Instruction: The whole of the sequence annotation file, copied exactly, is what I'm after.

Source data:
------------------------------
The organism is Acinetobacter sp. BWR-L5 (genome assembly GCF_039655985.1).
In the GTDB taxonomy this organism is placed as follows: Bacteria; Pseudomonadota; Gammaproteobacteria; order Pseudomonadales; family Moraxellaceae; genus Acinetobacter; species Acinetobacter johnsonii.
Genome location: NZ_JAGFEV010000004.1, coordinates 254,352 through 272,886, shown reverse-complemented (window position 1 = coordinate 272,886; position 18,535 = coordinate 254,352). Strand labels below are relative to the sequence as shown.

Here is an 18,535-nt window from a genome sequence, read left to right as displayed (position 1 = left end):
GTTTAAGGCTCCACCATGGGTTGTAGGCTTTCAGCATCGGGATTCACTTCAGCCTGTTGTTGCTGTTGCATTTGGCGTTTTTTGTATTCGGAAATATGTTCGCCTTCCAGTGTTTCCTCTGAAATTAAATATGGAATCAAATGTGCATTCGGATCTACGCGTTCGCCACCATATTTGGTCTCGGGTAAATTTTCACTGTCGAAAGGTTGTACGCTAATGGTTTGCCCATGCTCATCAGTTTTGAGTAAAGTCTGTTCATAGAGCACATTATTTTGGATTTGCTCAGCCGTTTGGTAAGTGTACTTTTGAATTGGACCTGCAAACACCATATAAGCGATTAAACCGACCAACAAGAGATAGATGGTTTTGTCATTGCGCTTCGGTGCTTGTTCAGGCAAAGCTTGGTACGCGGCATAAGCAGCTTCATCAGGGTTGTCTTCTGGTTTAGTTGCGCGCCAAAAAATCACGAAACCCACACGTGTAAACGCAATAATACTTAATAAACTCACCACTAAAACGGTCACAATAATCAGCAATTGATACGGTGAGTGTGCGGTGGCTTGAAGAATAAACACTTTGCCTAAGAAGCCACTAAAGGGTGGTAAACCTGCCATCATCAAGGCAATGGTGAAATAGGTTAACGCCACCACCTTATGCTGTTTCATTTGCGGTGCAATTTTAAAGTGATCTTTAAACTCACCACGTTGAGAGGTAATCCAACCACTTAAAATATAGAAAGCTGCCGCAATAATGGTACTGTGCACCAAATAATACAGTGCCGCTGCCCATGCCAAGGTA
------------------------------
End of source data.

The organism is Acinetobacter sp. BWR-L5 (genome assembly GCF_039655985.1).
In the GTDB taxonomy this organism is placed as follows: Bacteria; Pseudomonadota; Gammaproteobacteria; order Pseudomonadales; family Moraxellaceae; genus Acinetobacter; species Acinetobacter johnsonii.
Genome location: NZ_JAGFEV010000004.1, coordinates 254,352 through 272,886, shown reverse-complemented (window position 1 = coordinate 272,886; position 18,535 = coordinate 254,352). Strand labels below are relative to the sequence as shown.

Here is an 18,535-nt window from a genome sequence, read left to right as displayed (position 1 = left end):
GTTTAAGGCTCCACCATGGGTTGTAGGCTTTCAGCATCGGGATTCACTTCAGCCTGTTGTTGCTGTTGCATTTGGCGTTTTTTGTATTCGGAAATATGTTCGCCTTCCAGTGTTTCCTCTGAAATTAAATATGGAATCAAATGTGCATTCGGATCTACGCGTTCGCCACCATATTTGGTCTCGGGTAAATTTTCACTGTCGAAAGGTTGTACGCTAATGGTTTGCCCATGCTCATCAGTTTTGAGTAAAGTCTGTTCATAGAGCACATTATTTTGGATTTGCTCAGCCGTTTGGTAAGTGTACTTTTGAATTGGACCTGCAAACACCATATAAGCGATTAAACCGACCAACAAGAGATAGATGGTTTTGTCATTGCGCTTCGGTGCTTGTTCAGGCAAAGCTTGGTACGCGGCATAAGCAGCTTCATCAGGGTTGTCTTCTGGTTTAGTTGCGCGCCAAAAAATCACGAAACCCACACGTGTAAACGCAATAATACTTAATAAACTCACCACTAAAACGGTCACAATAATCAGCAATTGATACGGTGAGTGTGCGGTGGCTTGAAGAATAAACACTTTGCCTAAGAAGCCACTAAAGGGTGGTAAACCTGCCATCATCAAGGCAATGGTGAAATAGGTTAACGCCACCACCTTATGCTGTTTCATTTGCGGTGCAATTTTAAAGTGATCTTTAAACTCACCACGTTGAGAGGTAATCCAACCACTTAAAATATAGAAAGCTGCCGCAATAATGGTACTGTGCACCAAATAATACAGTGCCGCTGCCCATGCCAAGGTA